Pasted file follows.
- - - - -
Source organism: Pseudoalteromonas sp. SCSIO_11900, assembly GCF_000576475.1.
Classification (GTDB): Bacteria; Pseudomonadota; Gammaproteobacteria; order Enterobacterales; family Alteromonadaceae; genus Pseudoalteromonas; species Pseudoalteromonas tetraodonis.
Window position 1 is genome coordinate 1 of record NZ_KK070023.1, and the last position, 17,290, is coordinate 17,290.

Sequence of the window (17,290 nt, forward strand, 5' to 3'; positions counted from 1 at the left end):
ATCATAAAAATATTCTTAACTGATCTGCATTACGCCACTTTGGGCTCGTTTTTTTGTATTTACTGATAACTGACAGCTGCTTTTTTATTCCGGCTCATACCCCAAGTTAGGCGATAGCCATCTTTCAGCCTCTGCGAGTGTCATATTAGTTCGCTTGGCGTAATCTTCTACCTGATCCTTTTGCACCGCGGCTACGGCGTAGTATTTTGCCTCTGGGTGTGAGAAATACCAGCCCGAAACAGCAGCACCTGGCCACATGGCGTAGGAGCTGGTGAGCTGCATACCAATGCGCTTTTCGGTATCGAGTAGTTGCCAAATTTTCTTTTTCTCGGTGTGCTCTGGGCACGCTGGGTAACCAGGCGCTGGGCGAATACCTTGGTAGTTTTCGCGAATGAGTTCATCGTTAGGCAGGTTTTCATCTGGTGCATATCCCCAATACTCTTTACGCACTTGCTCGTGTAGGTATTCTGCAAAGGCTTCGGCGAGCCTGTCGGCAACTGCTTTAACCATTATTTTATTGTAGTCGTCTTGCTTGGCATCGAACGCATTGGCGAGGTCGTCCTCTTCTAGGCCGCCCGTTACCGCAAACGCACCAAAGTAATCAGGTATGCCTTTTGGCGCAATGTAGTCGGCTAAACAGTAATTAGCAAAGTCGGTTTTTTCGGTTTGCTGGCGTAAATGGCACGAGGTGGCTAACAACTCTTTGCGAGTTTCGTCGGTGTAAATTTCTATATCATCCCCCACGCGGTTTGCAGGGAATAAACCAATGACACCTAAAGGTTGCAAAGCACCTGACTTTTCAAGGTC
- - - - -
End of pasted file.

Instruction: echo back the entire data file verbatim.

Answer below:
Source organism: Pseudoalteromonas sp. SCSIO_11900, assembly GCF_000576475.1.
Classification (GTDB): Bacteria; Pseudomonadota; Gammaproteobacteria; order Enterobacterales; family Alteromonadaceae; genus Pseudoalteromonas; species Pseudoalteromonas tetraodonis.
Window position 1 is genome coordinate 1 of record NZ_KK070023.1, and the last position, 17,290, is coordinate 17,290.

Sequence of the window (17,290 nt, forward strand, 5' to 3'; positions counted from 1 at the left end):
ATCATAAAAATATTCTTAACTGATCTGCATTACGCCACTTTGGGCTCGTTTTTTTGTATTTACTGATAACTGACAGCTGCTTTTTTATTCCGGCTCATACCCCAAGTTAGGCGATAGCCATCTTTCAGCCTCTGCGAGTGTCATATTAGTTCGCTTGGCGTAATCTTCTACCTGATCCTTTTGCACCGCGGCTACGGCGTAGTATTTTGCCTCTGGGTGTGAGAAATACCAGCCCGAAACAGCAGCACCTGGCCACATGGCGTAGGAGCTGGTGAGCTGCATACCAATGCGCTTTTCGGTATCGAGTAGTTGCCAAATTTTCTTTTTCTCGGTGTGCTCTGGGCACGCTGGGTAACCAGGCGCTGGGCGAATACCTTGGTAGTTTTCGCGAATGAGTTCATCGTTAGGCAGGTTTTCATCTGGTGCATATCCCCAATACTCTTTACGCACTTGCTCGTGTAGGTATTCTGCAAAGGCTTCGGCGAGCCTGTCGGCAACTGCTTTAACCATTATTTTATTGTAGTCGTCTTGCTTGGCATCGAACGCATTGGCGAGGTCGTCCTCTTCTAGGCCGCCCGTTACCGCAAACGCACCAAAGTAATCAGGTATGCCTTTTGGCGCAATGTAGTCGGCTAAACAGTAATTAGCAAAGTCGGTTTTTTCGGTTTGCTGGCGTAAATGGCACGAGGTGGCTAACAACTCTTTGCGAGTTTCGTCGGTGTAAATTTCTATATCATCCCCCACGCGGTTTGCAGGGAATAAACCAATGACACCTAAAGGTTGCAAAGCACCTGACTTTTCAAGGTC